16. Tombran-Tink J, Shivaram SM, Chader GJ, Johnson LV, Bok D. Expression, secretion, and age-related downregulation of pigment epithelium-derived factor, a serpin with neurotrophic activity. J Neurosci 1995; 15:4992-5003.
17. Pignolo RJ, Rotenberg MO, Cristofalo VJ. Analysis of EPC-1 growth state-dependent expression, specificity, and conservation of related sequences. J Cell Physiol 1995; 162:110-8.
18. Hjelmeland LM. Senescence of the retinal pigmented epithelium. Invest Ophthalmol Vis Sci 1999; 40:1-2.
19. Mishima K, Handa JT, Aotaki-Keen A, Lutty GA, Morse LS, Hjelmeland LM. Senescence-associated beta-galactosidase histochemistry for the primate eye. Invest Ophthalmol Vis Sci 1999; 40:1590-3.
20. Ishigooka H, Aotaki-Keen AE, Hjelmeland LM. Subcellular localization of bFGF in human retinal pigment epithelium in vitro. Exp Eye Res 1992; 55:203-14.
21. Murdoch AD, Dodge GR, Cohen I, Tuan RS, Iozzo RV. Primary structure of the human heparan sulfate proteoglycan from basement membrane (HSPG2/perlecan). A chimeric molecule with multiple domains homologous to the low density lipoprotein receptor, laminin, neural cell adhesion molecules, and epidermal growth factor. J Biol Chem 1992; 267:8544-57.
22. Ginsburg D, Zeheb R, Yang AY, Rafferty UM, Andreasen PA, Nielsen L, Dano K, Lebo RV, Gelehrter TD. cDNA cloning of human plasminogen activator-inhibitor from endothelial cells. J Clin Invest 1986; 78:1673-80.
23. Verde P, Stoppelli MP, Galeffi P, Di Nocera P, Blasi F. Identification and primary sequence of an unspliced human urokinase poly(A)+ RNA. Proc Natl Acad Sci U S A 1984; 81:4727-31.
24. Steele FR, Chader GJ, Johnson LV, Tombran-Tink J. Pigment epithelium-derived factor: neurotrophic activity and identification as a member of the serine protease inhibitor gene family. Proc Natl Acad Sci U S A 1993; 90:1526-30.
25. Ruiz A, Brett P, Bok D. TIMP-3 is expressed in the human retinal pigment epithelium. Biochem Biophys Res Commun 1996; 226:467-74.
26. Abraham JA, Whang JL, Tumolo A, Mergia A, Friedman J, Gospodarowicz D, Fiddes JC. Human basic fibroblast growth factor: nucleotide sequence and genomic organization. EMBO J 1986; 5:2523-8.
27. Zhan X, Bates B, Hu XG, Goldfarb M. The human FGF-5 oncogene encodes a novel protein related to fibroblast growth factors. Mol Cell Biol 1988; 8:3487-95.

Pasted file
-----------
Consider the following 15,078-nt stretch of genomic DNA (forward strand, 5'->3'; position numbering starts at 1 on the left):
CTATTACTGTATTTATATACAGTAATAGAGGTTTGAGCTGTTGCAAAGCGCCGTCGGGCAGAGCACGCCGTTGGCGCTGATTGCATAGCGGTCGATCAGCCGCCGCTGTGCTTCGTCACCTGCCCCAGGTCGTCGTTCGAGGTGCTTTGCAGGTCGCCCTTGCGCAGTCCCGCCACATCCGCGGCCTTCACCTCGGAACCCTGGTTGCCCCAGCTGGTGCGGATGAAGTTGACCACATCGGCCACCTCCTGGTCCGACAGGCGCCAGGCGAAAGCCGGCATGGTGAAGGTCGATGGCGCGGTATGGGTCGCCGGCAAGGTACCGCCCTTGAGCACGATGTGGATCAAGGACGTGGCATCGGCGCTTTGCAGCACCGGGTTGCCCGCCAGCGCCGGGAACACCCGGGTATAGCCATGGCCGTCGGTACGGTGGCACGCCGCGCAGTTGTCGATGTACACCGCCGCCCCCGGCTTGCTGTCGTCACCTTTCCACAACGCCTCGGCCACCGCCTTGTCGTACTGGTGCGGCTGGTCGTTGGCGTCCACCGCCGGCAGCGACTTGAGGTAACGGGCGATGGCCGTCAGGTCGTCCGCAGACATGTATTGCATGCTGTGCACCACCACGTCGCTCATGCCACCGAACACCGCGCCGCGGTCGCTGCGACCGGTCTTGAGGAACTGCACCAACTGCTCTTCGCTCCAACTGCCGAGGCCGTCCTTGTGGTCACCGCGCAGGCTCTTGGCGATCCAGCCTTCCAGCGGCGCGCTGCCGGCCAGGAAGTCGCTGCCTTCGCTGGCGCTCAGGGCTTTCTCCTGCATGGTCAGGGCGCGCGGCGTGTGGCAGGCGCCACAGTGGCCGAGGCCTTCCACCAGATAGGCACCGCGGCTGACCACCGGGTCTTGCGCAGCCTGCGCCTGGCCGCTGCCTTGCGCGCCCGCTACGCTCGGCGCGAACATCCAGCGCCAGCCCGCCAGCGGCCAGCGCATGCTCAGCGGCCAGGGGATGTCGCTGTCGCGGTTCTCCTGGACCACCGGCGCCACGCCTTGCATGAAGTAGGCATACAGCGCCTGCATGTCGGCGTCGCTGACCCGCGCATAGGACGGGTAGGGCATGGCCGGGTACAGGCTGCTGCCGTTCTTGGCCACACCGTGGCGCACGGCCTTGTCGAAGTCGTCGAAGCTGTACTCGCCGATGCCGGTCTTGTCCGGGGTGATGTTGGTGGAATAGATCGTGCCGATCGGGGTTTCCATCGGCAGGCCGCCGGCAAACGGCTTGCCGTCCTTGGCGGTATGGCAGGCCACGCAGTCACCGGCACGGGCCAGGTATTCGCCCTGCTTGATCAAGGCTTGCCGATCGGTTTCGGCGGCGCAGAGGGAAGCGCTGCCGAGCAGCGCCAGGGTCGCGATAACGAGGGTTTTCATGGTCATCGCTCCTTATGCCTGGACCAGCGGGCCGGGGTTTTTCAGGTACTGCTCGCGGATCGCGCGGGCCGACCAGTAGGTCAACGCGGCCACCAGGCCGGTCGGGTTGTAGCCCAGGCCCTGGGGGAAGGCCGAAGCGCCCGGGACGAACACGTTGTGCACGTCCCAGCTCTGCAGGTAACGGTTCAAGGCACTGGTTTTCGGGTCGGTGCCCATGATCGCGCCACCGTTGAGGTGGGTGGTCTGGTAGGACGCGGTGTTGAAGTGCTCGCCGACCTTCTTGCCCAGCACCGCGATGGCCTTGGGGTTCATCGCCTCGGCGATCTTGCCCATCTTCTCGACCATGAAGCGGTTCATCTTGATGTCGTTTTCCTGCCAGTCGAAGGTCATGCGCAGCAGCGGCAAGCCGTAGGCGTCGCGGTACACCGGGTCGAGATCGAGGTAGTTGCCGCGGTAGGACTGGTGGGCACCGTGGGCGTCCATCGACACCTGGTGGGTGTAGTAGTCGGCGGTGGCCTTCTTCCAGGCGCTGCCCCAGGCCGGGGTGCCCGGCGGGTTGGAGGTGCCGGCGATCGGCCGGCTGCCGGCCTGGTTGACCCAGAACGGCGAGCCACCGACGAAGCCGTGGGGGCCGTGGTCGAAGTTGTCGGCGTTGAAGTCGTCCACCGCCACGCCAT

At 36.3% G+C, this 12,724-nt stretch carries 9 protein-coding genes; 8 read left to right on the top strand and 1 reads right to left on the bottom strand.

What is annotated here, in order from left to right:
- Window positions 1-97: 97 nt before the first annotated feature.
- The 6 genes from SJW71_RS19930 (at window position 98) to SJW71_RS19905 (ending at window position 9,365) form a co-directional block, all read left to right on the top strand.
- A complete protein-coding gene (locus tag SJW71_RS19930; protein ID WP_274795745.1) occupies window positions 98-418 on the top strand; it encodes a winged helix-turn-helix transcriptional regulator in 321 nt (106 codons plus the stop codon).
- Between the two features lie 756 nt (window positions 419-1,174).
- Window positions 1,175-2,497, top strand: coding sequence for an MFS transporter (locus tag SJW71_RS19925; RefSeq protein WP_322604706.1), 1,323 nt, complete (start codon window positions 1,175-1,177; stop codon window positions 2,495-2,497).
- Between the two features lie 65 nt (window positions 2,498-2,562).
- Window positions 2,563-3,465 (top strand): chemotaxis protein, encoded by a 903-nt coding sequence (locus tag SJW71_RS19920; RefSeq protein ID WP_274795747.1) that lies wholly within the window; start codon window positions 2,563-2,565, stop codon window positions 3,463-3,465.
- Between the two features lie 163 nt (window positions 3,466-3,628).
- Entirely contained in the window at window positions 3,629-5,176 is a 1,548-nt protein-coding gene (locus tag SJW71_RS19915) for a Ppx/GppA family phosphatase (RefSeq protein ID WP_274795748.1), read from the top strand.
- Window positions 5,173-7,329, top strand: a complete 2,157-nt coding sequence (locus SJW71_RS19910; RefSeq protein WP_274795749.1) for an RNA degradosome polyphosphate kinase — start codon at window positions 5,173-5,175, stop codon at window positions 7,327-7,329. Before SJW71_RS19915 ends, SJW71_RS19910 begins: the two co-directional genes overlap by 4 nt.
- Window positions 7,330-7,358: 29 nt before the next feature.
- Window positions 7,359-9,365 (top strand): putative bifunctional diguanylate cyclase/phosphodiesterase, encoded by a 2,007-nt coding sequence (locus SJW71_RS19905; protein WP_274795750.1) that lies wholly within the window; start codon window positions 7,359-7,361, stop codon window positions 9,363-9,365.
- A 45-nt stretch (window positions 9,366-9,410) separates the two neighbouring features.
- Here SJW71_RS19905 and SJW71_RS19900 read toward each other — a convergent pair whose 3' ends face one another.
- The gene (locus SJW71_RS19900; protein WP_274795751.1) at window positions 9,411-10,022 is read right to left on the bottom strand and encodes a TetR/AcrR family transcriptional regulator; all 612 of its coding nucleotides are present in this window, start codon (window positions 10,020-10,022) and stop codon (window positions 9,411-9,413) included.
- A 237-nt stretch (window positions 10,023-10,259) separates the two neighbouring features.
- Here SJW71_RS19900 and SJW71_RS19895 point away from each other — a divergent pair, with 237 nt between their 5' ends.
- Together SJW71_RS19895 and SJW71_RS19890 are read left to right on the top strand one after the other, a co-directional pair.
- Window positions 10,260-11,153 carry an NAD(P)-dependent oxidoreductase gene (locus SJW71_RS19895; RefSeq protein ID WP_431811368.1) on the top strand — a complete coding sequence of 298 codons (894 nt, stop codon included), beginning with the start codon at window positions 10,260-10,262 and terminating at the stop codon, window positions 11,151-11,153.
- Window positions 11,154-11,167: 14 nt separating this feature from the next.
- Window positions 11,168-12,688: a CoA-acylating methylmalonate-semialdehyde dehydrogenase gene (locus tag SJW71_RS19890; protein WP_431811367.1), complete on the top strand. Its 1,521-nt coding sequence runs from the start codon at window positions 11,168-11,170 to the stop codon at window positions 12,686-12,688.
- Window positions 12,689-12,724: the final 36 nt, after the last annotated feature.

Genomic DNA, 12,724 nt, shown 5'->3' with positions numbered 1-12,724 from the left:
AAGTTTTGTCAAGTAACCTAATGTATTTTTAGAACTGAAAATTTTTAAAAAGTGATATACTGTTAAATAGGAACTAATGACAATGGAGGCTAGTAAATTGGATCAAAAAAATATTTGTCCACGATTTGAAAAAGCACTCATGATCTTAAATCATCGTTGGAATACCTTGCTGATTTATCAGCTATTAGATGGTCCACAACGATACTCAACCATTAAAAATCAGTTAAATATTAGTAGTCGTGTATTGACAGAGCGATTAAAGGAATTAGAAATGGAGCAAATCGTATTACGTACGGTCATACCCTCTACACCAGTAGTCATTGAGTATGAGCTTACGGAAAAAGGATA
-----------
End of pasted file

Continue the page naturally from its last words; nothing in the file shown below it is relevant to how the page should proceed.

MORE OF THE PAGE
28. Johnsson A, Heldin CH, Wasteson A, Westermark B, Deuel TF, Huang JS, Seeburg PH, Gray A, Ullrich A, Scrace G, et al. The c-sis gene encodes a recursor of the B chain of platelet-derived growth factor. EMBO J 1984; 3:921-8.
29. Hanks SK, Armour R, Baldwin JH, Maldonado F, Spiess J, Holley RW. Amino acid sequence of the BSC-1 cell growth inhibitor (polyergin) deduced from the nucleotide sequence of the cDNA. Proc Natl Acad Sci U S A 1988; 85:79-82.
30. Binkert C, Landwehr J, Mary JL, Schwander J, Heinrich G. Cloning, sequence analysis and expression of a cDNA encoding a novel insulin-like growth factor binding protein (IGFBP-2). EMBO J 1989; 8:2497-502.
31. Gonzalez IL, Gorski JL, Campen TJ, Dorney DJ, Erickson JM, Sylvester JE, Schmickel RD. Variation among human 28S ribosomal RNA genes. Proc Natl Acad Sci U S A 1985; 82:7666-70.
32. West MD, Shay JW, Wright WE, Linskens MH. Altered expression of plasminogen activator and plasminogen activator inhibitor during cellular senescence. Exp Gerontol 1996; 31:175-93.
33. Wick M, Burger C, Brusselbach S, Lucibello FC, Muller R. A novel member of human tissue inhibitor of metalloproteinases (TIMP) gene family is regulated during G1 progression, mitogenic stimulation, differentiation, and senescence. J Biol Chem 1994; 269:18953-60.
34. Dreyfus H, Sahel J, Heidinger V, Mohand-Said S, Guerold B, Meuillet E, Fontaine V, Hicks D. Gangliosides and neurotrophic growth factors in the retina. Molecular interactions and applications as neuroprotective agents. Ann N Y Acad Sci 1998; 845:240-52.
35. Faktorovich EG, Steinberg RH, Yasumura D, Matthes MT, LaVail MM. Photoreceptor degeneration in inherited retinal dystrophy delayed by basic fibroblast growth factor. Nature 1990; 347:83-6.
36. Faktorovich EG, Steinberg RH, Yasumura D, Matthes MT, LaVail MM. Basic fibroblast growth factor and local injury protect photoreceptors from light damage in the rat. J Neurosci 1992; 12:3554-67.
37. Hicks D, Courtois Y. Fibroblast growth factor stimulates photoreceptor differentiation in vitro. J Neurosci 1992; 12:2022-33.
38. Speliotes EK, Caday CG, Do T, Weise J, Kowall NW, Finklestein SP. Increased expression of basic fibroblast growth factor (bFGF) following focal cerebral infarction in the rat. Brain Res Mol Brain Res 1996; 39:31-42.
39. von Zglinicki T, Saretzki G, Docke W, Lotze C. Mild hyperoxia shortens telomeres and inhibits proliferation of fibroblasts: a model for senescence? Exp Cell Res 1995; 220:186-93.
40. Sitte N, Saretzki G, von Zglinicki T. Accelerated telomere shortening in fibroblasts after extended periods of confluency. Free Radic Biol Med 1998; 24:885-93.
41. Petersen S, Saretzki G, von Zglinicki T. Preferential accumulation of single-stranded regions in telomeres of human fibroblasts. Exp Cell Res 1998; 239:152-60.